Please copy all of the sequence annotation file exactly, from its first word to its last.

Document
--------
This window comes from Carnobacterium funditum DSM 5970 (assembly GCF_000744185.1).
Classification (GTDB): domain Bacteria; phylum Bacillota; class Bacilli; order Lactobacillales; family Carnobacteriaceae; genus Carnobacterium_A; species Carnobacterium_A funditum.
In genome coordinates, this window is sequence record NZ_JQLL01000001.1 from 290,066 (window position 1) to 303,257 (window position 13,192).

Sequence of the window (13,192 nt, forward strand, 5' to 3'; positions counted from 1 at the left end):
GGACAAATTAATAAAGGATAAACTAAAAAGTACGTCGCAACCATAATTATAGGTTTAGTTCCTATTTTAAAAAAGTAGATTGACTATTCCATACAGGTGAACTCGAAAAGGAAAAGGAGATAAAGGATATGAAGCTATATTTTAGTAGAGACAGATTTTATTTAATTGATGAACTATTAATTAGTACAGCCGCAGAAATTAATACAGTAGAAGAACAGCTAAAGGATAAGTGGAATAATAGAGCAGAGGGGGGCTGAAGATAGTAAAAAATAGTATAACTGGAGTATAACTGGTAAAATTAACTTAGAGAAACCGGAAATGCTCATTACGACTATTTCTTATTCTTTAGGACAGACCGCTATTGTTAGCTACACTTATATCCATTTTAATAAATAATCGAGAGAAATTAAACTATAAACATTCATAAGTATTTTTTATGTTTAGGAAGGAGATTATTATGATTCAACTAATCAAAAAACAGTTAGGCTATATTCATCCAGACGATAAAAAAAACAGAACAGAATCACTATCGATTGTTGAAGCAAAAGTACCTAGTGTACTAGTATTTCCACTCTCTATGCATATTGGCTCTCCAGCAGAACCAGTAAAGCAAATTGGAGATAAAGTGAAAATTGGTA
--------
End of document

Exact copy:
This window comes from Carnobacterium funditum DSM 5970 (assembly GCF_000744185.1).
Classification (GTDB): domain Bacteria; phylum Bacillota; class Bacilli; order Lactobacillales; family Carnobacteriaceae; genus Carnobacterium_A; species Carnobacterium_A funditum.
In genome coordinates, this window is sequence record NZ_JQLL01000001.1 from 290,066 (window position 1) to 303,257 (window position 13,192).

Sequence of the window (13,192 nt, forward strand, 5' to 3'; positions counted from 1 at the left end):
GGACAAATTAATAAAGGATAAACTAAAAAGTACGTCGCAACCATAATTATAGGTTTAGTTCCTATTTTAAAAAAGTAGATTGACTATTCCATACAGGTGAACTCGAAAAGGAAAAGGAGATAAAGGATATGAAGCTATATTTTAGTAGAGACAGATTTTATTTAATTGATGAACTATTAATTAGTACAGCCGCAGAAATTAATACAGTAGAAGAACAGCTAAAGGATAAGTGGAATAATAGAGCAGAGGGGGGCTGAAGATAGTAAAAAATAGTATAACTGGAGTATAACTGGTAAAATTAACTTAGAGAAACCGGAAATGCTCATTACGACTATTTCTTATTCTTTAGGACAGACCGCTATTGTTAGCTACACTTATATCCATTTTAATAAATAATCGAGAGAAATTAAACTATAAACATTCATAAGTATTTTTTATGTTTAGGAAGGAGATTATTATGATTCAACTAATCAAAAAACAGTTAGGCTATATTCATCCAGACGATAAAAAAAACAGAACAGAATCACTATCGATTGTTGAAGCAAAAGTACCTAGTGTACTAGTATTTCCACTCTCTATGCATATTGGCTCTCCAGCAGAACCAGTAAAGCAAATTGGAGATAAAGTGAAAATTGGTA